The Army’s AMNOW program completed its objectives in late 2022. The objective of the 3-year program, which originated with the Aviation and Missile Command (AvMC) and led by NCDMM, was to demonstrate a robust, capable, digital AM Supply Chain to support Army readiness.
- Creation of engineering (technical data packages (TDPs), specifications, etc.) and using a secure platform to transmit it to the part manufacturers.
- Capturing and securely transmitting feedstock, processing, inspection, and testing data; because not only were the parts and certifications deliverables, but also all the relevant feedstock, manufacturing, and inspection data.
- Manufacturing and testing actual use cases (parts) provided by multiple Army commands to not only ensure the relevance of the requirements, but to provide hardware and data that these same commands can use to advance their use of AM.
- Developing potential suppliers for the Army and demonstrate that a DoD-capable AM supply chain exists that the Army can use for production and sustainment.
Allie Kunkel of TBGA communications reached out to our own Dr. Kevin Slattery, who led the technical team, to get his impressions of the program.
Who comprised the AMNOW team?
NCDMM put together a team that acted like a prime contractor to execute the program with all the functions. Additionally, this required establishing engineering and configuration management systems just like an OEM would have to. The various team members and their roles are provided below.
- AvMC – DoD Customer
- NCDMM – Program Management, Program Requirements, and Integration
- The Barnes Global Advisors (TBGA) – Design/Build/Test Plan, Engineering and Requirements
- Advanced Engineering Solutions – Engineering and Requirements Analysis
- LECS Energy – Machine Data Integration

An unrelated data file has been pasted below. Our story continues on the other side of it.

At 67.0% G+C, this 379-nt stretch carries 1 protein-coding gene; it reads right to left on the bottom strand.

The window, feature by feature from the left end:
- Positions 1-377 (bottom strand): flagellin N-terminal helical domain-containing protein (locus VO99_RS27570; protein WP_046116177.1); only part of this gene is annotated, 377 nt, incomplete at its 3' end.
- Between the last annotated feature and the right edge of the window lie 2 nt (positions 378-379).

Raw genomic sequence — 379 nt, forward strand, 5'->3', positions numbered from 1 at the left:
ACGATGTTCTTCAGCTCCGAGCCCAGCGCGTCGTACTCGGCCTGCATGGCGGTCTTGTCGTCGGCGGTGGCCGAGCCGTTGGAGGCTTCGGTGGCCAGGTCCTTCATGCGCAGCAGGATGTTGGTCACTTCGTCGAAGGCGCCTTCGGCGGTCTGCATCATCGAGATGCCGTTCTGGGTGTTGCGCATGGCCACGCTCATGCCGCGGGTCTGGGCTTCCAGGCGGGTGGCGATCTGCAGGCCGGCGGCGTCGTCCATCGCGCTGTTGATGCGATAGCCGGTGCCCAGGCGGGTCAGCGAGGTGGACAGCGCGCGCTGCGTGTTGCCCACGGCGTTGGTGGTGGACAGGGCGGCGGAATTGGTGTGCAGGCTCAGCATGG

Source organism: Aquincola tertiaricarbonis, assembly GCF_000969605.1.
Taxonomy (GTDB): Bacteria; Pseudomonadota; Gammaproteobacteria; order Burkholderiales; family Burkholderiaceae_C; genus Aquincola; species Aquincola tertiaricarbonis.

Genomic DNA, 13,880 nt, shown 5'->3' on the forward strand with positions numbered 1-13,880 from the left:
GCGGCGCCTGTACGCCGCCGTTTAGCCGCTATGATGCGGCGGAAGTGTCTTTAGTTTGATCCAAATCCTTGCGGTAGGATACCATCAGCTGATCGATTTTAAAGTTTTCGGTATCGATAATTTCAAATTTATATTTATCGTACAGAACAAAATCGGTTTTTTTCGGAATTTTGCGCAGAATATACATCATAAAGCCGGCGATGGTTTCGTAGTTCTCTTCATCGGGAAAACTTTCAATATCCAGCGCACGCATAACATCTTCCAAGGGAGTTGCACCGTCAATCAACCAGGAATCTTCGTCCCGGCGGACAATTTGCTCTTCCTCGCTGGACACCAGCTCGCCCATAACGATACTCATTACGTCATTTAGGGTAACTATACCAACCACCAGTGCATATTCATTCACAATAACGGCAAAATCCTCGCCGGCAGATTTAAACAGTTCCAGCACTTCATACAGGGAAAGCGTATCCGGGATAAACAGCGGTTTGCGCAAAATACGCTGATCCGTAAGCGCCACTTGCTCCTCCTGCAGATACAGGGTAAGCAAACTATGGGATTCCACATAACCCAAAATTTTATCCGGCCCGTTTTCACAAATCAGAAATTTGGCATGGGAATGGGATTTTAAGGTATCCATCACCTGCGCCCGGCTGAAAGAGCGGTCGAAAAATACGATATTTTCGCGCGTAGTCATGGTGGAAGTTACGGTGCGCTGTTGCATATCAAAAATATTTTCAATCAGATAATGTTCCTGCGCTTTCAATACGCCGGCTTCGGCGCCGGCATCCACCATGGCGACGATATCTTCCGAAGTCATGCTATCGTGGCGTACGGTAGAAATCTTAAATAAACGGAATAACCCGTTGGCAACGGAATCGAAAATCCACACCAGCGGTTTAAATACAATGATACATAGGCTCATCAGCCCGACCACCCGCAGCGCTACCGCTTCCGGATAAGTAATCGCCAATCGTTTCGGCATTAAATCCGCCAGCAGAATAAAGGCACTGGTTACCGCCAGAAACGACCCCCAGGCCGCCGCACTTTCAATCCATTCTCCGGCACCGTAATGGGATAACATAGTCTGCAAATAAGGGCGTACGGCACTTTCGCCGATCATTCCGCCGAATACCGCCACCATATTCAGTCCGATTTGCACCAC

- Quotient – Information Technology and Data Management
- Catalyst Connection and Youngstown Business Incubator – Supplier Development
- GCA-Coach – Supplier Management and Contracting
- McGregor and Associates – Army Use Case Liaison
Prior to the start of the AMNOW program, almost no one in the team had ever worked together. It is a testament to AvMC, NCDMM, and the rest of the team that we were able to stand up an enterprise from ground zero and deliver what we did in a little over 2 years.
What accomplishments are you most proud of?
What I am most proud of is that the team, and this includes the suppliers, exceeded every one of our promises to the Army, in some cases tripling them. The table below shows our hardware testing, and output metrics. This is across 7 different material and process combinations, with most of the use cases being metal. Note that since AMNOW was an S&T program with no engineering or procurement authority, our qualifications were simulated in which we performed all the same activities and analyzed the results against specifications, but we could not actually qualify anything, hence the term simulated. These still achieved the purpose of the program which was to demonstrate ability of AM technology and the supply chain to meet requirements.
|Totals||Use Cases||Projects||Builds||Parts||Tests||Specifications||Simulated Qualifications|